US: GDP Worse than Expected and Fed Signals Commitment

By Dan North | April 30, 2020

GDP worse than already bad expectations

  • GDP in the first quarter of 2020 fell -4.8% q/q annualized, worse than expectations of around -3.5%. It was the biggest decline since the Great Recession.
  • Not surprisingly, consumption was responsible for most of the decline, falling -7.6%, a 40-year record, as government directives to stay-at-home and close non-essential businesses put a severe drag on the economy.
  • But it wasn’t just consumption that suffered.  Overall investment fell a sharp -5.6% as well.
  • Within that component business investment fell -8.6%, again the worst since the middle of the Great Recession, with dramatic losses in every subcomponent.
  • One saving grace was that residential investment rose +21%, perhaps because of warm weather construction before the shut-in.
  • The statement accompanying the release noted, “The GDP estimate released today is based on source data that are incomplete or subject to further revision…The full economic effects of the COVID-19 pandemic cannot be quantified in the GDP estimate for the first quarter of 2020 because the impacts are generally embedded in source data and cannot be separately identified.”
  • In other words, there is a great deal of uncertainty about the next revision of Q1 GDP, due to be released on May 28.
  • We expect Q2 GDP to be far worse at -30% q/q with a risk to the downside, followed by a recovery thereafter in Q3 and Q4.
  • For the year we expect insolvencies to rise a steep 25%, the most since the Great Recession.

Fed signals commitment to do whatever is necessary

As expected the Federal Reserve made no change to policy at its meeting today. However, it sent a very clear message that it stood ready to do whatever it takes to support the economy.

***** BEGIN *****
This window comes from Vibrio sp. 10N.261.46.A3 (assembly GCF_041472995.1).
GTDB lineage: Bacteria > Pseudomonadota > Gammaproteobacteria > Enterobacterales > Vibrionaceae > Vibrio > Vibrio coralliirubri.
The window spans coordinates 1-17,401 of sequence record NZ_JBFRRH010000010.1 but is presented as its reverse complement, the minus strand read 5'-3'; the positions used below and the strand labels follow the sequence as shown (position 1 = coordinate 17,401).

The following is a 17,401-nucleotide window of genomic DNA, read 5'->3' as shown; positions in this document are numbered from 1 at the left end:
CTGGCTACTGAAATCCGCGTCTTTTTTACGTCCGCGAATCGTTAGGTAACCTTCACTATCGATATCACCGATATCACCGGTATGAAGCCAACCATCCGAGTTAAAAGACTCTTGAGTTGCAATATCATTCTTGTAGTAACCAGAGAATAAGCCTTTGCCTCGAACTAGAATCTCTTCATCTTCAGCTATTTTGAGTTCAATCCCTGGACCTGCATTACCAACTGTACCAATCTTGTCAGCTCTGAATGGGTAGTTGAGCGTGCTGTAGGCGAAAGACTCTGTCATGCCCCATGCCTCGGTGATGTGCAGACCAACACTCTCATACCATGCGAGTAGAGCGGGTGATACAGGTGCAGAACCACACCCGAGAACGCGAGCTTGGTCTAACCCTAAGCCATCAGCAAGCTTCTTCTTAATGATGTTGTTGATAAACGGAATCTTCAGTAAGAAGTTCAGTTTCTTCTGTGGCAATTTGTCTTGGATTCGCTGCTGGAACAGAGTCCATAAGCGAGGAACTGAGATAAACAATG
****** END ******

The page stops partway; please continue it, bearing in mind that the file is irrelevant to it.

• The Fed completely re-wrote its normal statement and included several impactful messages. Sometimes, like today, the statement alone sends a very strong message (emphasis mine):
    • “The Federal Reserve is committed to using its full range of tools to support the U.S. economy in this challenging time, thereby promoting its maximum employment and price stability goals.”
    • “The coronavirus outbreak is causing tremendous human and economic hardship across the United States and around the world. The virus and the measures taken to protect public health are inducing sharp declines in economic activity and a surge in job losses. Weaker demand and significantly lower oil prices are holding down consumer price inflation. The disruptions to economic activity here and abroad have significantly affected financial conditions and have impaired the flow of credit to U.S. households and businesses.”
    • “The ongoing public health crisis will weigh heavily on economic activity, employment, and inflation in the near term, and poses considerable risks to the economic outlook over the medium term. In light of these developments, the Committee decided to maintain the target range for the federal funds rate at 0 to 1/4 percent. The Committee expects to maintain this target range until it is confident that the economy has weathered recent events and is on track to achieve its maximum employment and price stability goals.”
  • In addition, Fed Chair Powell made the unusual move to wade into fiscal policy, barely skirting around politics.  He complimented Congress and the President on their $2.6T of fiscal support so far, but also said, “Will there be a need to do more though? I think the answer will be yes.”  Regarding the resulting deficits, he replied, “This is not the time, in my personal view, to let that concern, which is a very serious concern, get in the way of us winning the battle”.
  • Powell also said of the extraordinary new lending measures enacted over the past several weeks, “We’re going to not be in any hurry to withdraw these measures or to lift off. We’re going to wait until we’re quite confident that the economy is well on the road to recovery.”

Bottom line: policy unchanged, a commitment to do whatever is needed, and a call for more fiscal policy.

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